[EMAIL PROTECTED] (Peter Gutmann) writes:
> [EMAIL PROTECTED] ("Hal Finney") writes:
>>Steven M. Bellovin writes:
>>> Dan Bernstein has a new cache timing attack on AES:
>>>       http://cr.yp.to/antiforgery/cachetiming-20050414.pdf
>>This is a pretty alarming attack.  
> It is?  Recovering a key from a server custom-written to act as an oracle for
> the attacker?  By this I don't even mean the timing-related stuff, but just
> one that just acts as a basic encryption oracle.  Try doing that with TLS or
> SSH, you'll get exactly one unrelated packet back, which is the connection
> shutdown message.  So while it's a nice attack, section 15 should really be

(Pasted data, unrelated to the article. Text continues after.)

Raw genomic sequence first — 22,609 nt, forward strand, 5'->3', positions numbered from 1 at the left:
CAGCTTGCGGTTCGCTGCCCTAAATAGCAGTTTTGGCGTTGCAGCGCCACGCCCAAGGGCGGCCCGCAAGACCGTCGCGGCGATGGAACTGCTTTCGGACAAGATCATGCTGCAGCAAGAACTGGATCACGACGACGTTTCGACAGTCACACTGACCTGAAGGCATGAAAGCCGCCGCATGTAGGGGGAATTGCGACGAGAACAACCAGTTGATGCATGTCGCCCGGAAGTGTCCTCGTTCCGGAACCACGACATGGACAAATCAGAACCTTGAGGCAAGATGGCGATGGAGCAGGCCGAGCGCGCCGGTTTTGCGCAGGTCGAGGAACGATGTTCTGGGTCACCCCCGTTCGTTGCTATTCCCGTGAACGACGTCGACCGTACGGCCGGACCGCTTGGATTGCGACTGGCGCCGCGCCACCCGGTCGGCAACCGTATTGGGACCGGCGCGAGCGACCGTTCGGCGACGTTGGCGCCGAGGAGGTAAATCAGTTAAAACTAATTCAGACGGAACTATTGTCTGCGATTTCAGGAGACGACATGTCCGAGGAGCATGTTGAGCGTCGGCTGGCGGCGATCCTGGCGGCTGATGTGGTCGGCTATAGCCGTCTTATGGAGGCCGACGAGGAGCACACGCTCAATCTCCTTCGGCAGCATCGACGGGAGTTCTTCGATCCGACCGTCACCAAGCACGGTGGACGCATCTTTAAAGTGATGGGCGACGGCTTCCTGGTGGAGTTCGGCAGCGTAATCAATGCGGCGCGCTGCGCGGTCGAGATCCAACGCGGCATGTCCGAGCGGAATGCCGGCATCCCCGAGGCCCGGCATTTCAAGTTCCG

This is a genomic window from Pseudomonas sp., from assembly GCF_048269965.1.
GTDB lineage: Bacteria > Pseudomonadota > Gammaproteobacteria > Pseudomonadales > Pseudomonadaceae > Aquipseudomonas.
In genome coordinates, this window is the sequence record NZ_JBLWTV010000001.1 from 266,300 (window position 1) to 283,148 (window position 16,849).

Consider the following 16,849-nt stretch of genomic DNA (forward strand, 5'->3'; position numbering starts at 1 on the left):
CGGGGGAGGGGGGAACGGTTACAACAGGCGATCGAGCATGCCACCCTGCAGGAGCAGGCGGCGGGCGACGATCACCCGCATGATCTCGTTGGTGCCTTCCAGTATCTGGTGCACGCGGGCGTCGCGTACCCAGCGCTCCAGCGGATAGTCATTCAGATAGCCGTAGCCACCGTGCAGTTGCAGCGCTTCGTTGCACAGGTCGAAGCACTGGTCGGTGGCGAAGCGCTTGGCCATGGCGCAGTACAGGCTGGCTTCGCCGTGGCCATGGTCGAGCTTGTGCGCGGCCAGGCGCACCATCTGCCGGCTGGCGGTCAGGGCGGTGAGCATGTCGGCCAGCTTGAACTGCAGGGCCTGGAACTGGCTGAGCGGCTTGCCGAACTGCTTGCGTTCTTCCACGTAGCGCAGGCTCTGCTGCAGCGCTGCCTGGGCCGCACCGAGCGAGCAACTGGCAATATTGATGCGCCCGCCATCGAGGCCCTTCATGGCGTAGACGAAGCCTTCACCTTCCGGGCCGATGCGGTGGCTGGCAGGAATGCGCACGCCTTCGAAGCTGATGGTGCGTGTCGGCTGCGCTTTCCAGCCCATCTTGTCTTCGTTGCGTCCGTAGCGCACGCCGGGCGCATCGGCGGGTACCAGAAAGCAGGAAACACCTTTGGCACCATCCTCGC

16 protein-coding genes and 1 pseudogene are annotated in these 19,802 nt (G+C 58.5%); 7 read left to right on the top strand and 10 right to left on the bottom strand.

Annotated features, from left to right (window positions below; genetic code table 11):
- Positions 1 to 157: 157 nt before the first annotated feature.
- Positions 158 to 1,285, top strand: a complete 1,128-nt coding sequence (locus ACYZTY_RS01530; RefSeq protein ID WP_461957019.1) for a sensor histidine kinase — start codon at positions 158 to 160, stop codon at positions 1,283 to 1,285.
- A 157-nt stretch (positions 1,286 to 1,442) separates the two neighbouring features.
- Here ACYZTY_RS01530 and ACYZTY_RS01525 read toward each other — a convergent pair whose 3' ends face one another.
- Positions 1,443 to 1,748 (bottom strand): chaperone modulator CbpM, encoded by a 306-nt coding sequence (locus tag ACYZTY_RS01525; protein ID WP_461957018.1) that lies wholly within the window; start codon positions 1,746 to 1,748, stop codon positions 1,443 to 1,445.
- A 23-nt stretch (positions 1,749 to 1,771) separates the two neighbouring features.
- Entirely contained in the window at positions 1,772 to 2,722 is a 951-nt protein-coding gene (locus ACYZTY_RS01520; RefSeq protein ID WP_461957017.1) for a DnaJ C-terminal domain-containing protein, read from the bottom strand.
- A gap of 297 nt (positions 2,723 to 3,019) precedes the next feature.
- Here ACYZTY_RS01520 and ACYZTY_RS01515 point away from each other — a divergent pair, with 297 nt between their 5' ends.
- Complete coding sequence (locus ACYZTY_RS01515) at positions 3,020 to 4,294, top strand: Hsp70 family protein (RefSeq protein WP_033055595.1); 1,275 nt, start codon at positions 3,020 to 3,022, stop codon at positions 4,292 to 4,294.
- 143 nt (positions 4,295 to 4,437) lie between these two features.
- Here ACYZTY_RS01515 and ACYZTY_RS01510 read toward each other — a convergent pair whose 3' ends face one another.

> simplified to:
>   Don't do that, then.

Sadly, it is very hard to avoid chosen plaintext attacks in the real

Consider, for example, the various new wireless security protocols
that have been proposed. For many of them, it should be simple to send
chosen data from the internet to a machine on the wireless network. No
established connection is needed -- you don't care if it rejects the
packets, only that the router sends them -- and if you are in a
position to listen in so you can exploit the stolen key, you are also
in a position to capture as much ciphertext resulting from the chosen
plaintext as you like. Adaptive attacks are quite straightforward in
this scenario.

This is only one of a number of instances in which it is fairly
straightforward to inject data in the real world. Lots of VPN
scenarios make it possible.

I'd say we should probably be thinking of ways to make sure that AES
implementations are safe from this kind of attack.

PS Credit where credit is due -- the wireless network example came
from Thor Simon.

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